Revision 04.1.1: Genres: Which Are Yours?

Standard

Even writing 50-word definitions, this was too large a page. Instead, go down the alphabetized list of genres and subgenres (some of which are different names for the same thing). Click on ones you think may apply, and they’ll take you to the 400-word definition of a major genre (*) or the page that includes them as subgenres.

But first, the divisions of fiction that are easy to define by their audience’s age. Within that limitation, they may be any genre, like mysteries for 9-year-olds or quest fantasy for 14-year-olds.

Juvenile Fiction — any genre, aimed at children 12 and under. Formats vary by age.

Young Adult — any genre, aimed at readers 12-18, though most by 16 or 17 are reading adult fiction, even if they have to sneak it — and plenty of adults are sneaking these. Also called teen fiction.

They are usually lumped together as “juvenile fiction.” But this is not a genre: it is an audience reading level of maturity.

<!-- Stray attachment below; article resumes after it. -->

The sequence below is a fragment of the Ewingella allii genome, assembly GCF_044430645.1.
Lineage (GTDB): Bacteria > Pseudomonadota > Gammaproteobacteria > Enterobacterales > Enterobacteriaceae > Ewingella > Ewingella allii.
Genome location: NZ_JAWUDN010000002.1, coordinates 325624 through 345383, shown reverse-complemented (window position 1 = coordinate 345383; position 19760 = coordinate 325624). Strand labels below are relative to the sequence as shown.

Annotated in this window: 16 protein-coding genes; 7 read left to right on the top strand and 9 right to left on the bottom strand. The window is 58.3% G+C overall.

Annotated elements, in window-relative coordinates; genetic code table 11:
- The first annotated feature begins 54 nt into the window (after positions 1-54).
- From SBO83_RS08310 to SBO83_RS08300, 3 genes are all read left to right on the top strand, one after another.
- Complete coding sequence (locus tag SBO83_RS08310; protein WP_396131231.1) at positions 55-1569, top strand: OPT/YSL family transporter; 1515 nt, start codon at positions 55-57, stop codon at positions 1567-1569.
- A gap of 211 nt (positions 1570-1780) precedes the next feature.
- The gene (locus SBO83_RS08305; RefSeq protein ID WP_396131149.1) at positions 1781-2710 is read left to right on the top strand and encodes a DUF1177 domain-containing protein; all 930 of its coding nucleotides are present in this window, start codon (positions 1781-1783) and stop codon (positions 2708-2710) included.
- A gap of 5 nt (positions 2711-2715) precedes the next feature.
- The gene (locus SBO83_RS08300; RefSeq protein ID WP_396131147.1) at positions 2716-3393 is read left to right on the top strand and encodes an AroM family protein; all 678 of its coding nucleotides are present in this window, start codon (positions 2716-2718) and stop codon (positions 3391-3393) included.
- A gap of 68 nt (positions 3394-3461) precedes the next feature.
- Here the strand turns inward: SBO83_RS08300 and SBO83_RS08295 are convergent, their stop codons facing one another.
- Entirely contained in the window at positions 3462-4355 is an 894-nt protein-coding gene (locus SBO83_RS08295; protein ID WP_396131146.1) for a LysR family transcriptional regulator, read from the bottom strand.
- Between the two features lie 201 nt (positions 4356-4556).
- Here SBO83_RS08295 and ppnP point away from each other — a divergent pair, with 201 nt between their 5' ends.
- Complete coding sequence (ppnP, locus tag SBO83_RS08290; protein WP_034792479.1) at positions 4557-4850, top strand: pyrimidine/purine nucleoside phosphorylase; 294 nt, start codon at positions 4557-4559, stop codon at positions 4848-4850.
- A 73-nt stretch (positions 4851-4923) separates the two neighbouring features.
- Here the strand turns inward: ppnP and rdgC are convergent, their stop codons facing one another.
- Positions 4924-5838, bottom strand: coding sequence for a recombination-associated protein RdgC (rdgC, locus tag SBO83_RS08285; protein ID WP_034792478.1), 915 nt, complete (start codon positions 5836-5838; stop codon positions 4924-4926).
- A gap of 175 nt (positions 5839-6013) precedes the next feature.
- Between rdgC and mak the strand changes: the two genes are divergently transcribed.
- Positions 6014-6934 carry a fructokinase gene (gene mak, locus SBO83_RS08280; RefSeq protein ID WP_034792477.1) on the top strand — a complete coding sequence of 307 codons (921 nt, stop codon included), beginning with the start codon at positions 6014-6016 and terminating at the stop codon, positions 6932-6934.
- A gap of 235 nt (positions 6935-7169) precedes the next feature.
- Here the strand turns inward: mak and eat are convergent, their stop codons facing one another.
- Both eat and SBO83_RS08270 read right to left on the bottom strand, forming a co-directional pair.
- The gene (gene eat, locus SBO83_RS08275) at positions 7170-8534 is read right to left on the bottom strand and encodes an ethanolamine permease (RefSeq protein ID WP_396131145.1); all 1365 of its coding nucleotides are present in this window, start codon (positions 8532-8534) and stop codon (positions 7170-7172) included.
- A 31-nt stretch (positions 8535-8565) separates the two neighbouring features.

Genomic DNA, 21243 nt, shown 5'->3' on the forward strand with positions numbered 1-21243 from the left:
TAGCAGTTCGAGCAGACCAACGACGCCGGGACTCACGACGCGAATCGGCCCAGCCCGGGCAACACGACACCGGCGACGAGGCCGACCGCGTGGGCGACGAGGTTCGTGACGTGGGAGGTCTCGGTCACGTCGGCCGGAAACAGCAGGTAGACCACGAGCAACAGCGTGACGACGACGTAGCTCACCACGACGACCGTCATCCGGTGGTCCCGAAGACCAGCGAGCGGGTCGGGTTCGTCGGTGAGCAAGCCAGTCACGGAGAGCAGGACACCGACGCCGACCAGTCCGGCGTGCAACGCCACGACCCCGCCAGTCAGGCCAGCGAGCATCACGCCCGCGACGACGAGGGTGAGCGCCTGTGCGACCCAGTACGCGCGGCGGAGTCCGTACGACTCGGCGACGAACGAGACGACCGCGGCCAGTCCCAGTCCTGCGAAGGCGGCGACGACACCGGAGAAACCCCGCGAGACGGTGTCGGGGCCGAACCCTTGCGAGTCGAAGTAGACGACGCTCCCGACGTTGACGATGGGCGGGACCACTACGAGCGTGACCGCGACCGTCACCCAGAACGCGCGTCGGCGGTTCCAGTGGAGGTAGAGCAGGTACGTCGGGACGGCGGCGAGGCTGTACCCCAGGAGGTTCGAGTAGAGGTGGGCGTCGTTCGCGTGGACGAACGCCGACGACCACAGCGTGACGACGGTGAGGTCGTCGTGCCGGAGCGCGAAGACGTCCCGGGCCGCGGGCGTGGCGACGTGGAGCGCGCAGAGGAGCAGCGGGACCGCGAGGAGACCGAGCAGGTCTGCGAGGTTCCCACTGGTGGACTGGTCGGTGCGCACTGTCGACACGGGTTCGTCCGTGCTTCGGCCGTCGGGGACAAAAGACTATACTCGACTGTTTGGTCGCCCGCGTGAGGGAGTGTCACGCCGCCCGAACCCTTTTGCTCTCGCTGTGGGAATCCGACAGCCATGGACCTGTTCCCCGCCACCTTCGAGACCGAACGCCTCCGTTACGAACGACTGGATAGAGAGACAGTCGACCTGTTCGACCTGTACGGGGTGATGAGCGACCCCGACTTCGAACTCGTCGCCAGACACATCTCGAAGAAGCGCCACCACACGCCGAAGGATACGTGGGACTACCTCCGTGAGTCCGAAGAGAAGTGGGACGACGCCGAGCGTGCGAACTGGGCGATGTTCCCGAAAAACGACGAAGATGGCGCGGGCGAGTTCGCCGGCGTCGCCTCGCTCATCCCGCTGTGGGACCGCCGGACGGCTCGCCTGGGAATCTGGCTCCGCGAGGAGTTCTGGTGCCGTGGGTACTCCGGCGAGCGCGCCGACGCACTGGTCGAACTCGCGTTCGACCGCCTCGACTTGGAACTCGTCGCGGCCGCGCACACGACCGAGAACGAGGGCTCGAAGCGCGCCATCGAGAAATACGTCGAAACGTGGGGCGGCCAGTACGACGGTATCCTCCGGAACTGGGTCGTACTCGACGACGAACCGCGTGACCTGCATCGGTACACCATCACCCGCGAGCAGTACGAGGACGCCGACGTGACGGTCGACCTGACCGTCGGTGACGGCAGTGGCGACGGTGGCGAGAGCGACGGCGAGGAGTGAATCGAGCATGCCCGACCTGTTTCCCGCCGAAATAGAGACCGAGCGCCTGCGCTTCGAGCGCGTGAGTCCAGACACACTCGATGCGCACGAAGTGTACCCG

Now we also have one, not considered juvvy, called New Adult Fiction. If you ask me, it’s closer to YA than the other is. NA (as the shorthand goes) is aimed at those in their late teens or early twenties. It’s mostly used for mainstream fiction about this age bracket, dealing with their particular concerns.

All this age-sorting generally means that what you write has to be very up-to-date. You have to be aware of the language, the hot topics, what’s In or Out. This also means that everything you write will start feeling dated in five years, ten at a maximum. I’ve seen this when authors dress their protagonist in the fashion all must have, to indicate their character really is cool despite being an outsider, only now that indicates their character is a dweeb several years behind the times. Think of how passé iPhones made Blackberries. What does this do to a book whose techie character has a laptop instead of a tablet? Well, this means that there’s always room in publisher’s lists for new YA and NA books as others age out.

The Real Genres & Sub-genres

Some of these genres are based on settings, and some are story types. We’ll go into that on their pages. The main point is — this is how you label your stuff to help it sell. It’s also how you make decisions on which way to take a revision.

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  1. Pingback: Current Status | hollyiblogs

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